Ask anyone tipping the scales over 250 pounds: What do you think happened to allow such incredible weight gain? You may be surprised at how many do not say “I drink Big Gulps, eat Pop Tarts, and watch TV all day.” Most will say something like “I don’t get it. I exercise five days a week. I’ve cut my fat and increased my healthy whole grains. Yet I can’t seem to stop gaining weight!”

    The national trend to reduce fat and cholesterol intake and increase carbohydrate calories has created a peculiar situation in which products made from wheat have not just increased
    their presence in our diets; they have come to dominate our diets. For most Americans, every single meal and snack contains foods made with wheat flour. It might be the main course, it might be the side dish, it might be the dessert—and it’s probably all of them.

    Wheat has become the national icon of health: “Eat more healthy whole grains,” we’re told, and the food industry happily jumped on board, creating “heart healthy” versions of all our favorite wheat products chock-full of whole grains.

    The sad truth is that the proliferation of wheat products in the American diet parallels the expansion of our waists. Advice to cut fat and cholesterol intake and replace the calories with
    whole grains that was issued by the National Heart, Lung, and Blood Institute through its National Cholesterol Education Program in 1985 coincides precisely with the start of a sharp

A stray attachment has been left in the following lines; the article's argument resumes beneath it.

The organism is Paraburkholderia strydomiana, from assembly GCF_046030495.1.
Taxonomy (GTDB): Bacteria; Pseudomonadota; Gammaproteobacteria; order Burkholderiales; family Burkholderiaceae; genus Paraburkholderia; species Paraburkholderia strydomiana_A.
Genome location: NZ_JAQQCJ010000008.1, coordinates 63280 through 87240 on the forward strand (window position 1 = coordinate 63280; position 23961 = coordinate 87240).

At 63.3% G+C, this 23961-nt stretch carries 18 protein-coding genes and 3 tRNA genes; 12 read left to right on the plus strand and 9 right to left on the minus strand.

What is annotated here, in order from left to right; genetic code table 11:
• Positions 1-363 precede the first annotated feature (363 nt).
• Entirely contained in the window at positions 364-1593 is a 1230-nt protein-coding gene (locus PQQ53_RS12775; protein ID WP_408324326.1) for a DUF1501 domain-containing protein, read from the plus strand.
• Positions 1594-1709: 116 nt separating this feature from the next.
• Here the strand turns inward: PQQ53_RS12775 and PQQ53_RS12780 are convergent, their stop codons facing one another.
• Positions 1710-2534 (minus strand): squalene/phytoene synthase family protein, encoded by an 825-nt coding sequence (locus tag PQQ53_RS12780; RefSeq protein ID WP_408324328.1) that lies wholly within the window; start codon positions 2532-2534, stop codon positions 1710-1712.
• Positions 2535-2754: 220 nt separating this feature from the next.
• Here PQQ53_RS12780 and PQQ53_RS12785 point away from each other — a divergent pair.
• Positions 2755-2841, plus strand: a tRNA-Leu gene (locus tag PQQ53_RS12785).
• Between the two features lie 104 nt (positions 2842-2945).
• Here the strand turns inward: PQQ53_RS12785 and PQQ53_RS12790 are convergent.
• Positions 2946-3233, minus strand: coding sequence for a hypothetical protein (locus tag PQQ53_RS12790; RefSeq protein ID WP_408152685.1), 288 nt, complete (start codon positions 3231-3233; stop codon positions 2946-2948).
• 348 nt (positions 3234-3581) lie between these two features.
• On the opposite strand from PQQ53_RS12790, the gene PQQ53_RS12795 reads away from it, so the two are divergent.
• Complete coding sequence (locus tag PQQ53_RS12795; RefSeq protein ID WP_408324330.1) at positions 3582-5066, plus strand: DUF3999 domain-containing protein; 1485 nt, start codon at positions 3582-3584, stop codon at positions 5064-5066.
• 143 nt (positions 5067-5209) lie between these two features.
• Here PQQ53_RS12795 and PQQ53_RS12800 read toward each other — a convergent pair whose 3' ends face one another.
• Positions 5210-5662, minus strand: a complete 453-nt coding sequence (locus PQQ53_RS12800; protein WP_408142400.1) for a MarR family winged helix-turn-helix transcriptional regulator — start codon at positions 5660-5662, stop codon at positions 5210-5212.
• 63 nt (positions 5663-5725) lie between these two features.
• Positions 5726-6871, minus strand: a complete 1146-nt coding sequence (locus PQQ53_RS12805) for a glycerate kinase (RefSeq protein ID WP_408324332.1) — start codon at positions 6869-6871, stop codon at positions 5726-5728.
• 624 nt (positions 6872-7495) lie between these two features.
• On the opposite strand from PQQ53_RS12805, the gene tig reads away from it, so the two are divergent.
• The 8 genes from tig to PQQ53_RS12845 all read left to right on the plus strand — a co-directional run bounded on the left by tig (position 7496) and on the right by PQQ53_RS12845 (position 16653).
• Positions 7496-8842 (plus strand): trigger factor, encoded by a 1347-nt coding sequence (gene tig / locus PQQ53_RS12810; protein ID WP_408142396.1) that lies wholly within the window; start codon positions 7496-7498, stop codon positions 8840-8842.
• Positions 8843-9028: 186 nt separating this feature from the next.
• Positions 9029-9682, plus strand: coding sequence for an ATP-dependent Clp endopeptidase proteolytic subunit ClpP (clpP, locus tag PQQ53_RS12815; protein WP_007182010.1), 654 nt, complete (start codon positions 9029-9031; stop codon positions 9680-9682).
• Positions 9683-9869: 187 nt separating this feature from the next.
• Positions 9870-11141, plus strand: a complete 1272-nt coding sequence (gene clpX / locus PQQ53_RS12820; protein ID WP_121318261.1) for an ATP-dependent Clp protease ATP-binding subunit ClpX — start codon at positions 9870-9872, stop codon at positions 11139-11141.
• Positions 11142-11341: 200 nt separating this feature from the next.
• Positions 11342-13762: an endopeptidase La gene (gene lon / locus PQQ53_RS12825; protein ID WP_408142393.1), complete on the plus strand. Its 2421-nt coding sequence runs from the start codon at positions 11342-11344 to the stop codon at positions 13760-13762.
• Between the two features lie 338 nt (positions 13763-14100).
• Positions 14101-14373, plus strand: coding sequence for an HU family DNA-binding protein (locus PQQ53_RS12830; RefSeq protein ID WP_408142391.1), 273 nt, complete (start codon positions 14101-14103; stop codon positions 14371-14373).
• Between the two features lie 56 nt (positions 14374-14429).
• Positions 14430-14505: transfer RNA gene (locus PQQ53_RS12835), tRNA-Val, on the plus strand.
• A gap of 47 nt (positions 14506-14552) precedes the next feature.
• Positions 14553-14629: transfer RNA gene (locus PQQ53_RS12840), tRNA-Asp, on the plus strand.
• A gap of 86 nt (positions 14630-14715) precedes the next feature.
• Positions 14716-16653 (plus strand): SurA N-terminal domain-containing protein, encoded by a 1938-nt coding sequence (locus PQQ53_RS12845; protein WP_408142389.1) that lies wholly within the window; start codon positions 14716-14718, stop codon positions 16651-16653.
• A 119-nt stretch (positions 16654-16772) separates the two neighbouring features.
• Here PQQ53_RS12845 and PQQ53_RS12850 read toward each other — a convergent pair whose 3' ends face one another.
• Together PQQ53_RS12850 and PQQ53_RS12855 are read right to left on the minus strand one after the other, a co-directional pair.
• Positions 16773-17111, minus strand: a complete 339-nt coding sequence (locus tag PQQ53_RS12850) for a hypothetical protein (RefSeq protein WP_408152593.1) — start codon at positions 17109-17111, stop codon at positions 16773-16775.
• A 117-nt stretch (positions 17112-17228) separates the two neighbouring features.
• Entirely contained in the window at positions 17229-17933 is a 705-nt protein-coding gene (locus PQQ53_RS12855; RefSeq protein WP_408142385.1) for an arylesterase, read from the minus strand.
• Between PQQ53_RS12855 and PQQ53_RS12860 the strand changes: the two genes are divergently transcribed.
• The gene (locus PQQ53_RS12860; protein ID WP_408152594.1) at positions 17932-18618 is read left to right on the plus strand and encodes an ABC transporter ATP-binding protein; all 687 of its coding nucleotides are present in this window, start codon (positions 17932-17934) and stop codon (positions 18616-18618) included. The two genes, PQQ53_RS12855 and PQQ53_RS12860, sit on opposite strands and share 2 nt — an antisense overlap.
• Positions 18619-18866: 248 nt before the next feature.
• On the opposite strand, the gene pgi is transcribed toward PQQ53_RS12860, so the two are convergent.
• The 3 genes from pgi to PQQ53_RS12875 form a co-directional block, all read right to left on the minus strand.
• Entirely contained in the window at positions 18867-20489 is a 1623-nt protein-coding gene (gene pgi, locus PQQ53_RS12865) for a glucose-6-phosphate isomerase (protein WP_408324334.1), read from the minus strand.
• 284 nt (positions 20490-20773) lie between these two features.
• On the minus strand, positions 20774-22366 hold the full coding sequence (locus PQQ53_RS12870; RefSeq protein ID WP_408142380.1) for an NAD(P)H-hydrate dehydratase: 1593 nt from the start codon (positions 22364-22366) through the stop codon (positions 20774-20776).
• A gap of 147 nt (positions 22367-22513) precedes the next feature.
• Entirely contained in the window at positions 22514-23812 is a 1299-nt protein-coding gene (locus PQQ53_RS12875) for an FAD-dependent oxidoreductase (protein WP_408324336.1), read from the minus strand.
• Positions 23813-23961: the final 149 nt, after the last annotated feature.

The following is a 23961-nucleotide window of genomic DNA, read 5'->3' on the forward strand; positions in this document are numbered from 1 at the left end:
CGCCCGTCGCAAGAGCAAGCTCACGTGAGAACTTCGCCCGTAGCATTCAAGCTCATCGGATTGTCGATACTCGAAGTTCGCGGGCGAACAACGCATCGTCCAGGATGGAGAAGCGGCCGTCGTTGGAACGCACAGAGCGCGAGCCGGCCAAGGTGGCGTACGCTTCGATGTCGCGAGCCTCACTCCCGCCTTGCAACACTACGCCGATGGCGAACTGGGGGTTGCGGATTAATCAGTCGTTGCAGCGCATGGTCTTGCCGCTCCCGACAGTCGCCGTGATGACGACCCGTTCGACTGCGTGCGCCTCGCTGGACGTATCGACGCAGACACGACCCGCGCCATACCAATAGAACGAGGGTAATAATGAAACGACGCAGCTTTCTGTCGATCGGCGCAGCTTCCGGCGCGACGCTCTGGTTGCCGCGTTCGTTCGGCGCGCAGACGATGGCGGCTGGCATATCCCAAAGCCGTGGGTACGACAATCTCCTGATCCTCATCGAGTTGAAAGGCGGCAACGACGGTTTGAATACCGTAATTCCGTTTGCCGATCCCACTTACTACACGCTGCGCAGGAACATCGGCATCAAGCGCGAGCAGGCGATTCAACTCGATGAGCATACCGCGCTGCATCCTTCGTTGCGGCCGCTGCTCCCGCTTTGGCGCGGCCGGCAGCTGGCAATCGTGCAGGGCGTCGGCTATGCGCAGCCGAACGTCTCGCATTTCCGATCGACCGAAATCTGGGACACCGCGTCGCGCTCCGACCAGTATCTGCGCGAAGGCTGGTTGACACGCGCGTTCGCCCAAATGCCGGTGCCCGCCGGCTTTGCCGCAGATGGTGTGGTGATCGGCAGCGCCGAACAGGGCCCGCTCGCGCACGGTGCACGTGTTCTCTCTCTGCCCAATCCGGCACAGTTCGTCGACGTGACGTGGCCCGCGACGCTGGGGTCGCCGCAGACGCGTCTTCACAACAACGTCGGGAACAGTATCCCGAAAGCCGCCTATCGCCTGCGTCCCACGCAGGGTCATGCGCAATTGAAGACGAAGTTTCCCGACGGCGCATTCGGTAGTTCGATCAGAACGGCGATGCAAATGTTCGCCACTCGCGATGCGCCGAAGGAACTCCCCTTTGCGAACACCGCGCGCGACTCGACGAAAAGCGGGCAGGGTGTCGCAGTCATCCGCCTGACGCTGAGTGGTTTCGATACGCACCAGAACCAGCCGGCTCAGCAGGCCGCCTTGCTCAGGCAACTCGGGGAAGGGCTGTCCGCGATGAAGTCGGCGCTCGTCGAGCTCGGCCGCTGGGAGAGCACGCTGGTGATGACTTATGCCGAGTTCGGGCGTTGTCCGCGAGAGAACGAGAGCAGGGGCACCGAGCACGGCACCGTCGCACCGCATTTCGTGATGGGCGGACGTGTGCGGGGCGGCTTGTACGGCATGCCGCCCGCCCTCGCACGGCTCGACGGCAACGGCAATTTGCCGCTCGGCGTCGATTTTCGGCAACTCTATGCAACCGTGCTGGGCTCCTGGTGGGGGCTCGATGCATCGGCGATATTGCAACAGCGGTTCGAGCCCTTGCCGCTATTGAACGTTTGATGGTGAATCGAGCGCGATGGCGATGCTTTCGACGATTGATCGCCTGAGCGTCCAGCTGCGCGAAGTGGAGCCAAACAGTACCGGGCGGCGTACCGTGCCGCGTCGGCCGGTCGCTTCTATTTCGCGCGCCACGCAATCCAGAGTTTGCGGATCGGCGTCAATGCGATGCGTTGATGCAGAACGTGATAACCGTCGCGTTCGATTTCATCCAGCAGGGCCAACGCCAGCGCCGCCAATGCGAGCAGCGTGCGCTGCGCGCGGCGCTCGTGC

upward climb in body weight for men and women. Ironically, 1985 also marks the year when the Centers for Disease Control and Prevention (CDC) began tracking body weight statistics, tidily documenting the explosion in obesity and diabetes that began that very year.

    Of all the grains in the human diet, why only pick on wheat? Because wheat, by a considerable margin, is the dominant source of gluten protein in the human diet. Unless
    they’re Euell Gibbons, most people don’t eat much rye, barley, spelt, triticale, bulgur, kamut, or other less common gluten sources; wheat consumption overshadows consumption of other gluten-containing grains by more than a hundred to one.

    Wheat also has unique attributes those other grains do not, attributes that make it especially destructive to our health, which I will cover in later chapters. But I focus on wheat because, in the vast majority of American diets, gluten exposure can be used interchangeably with wheat exposure. For that reason, I often use wheat to signify all gluten-containing grains.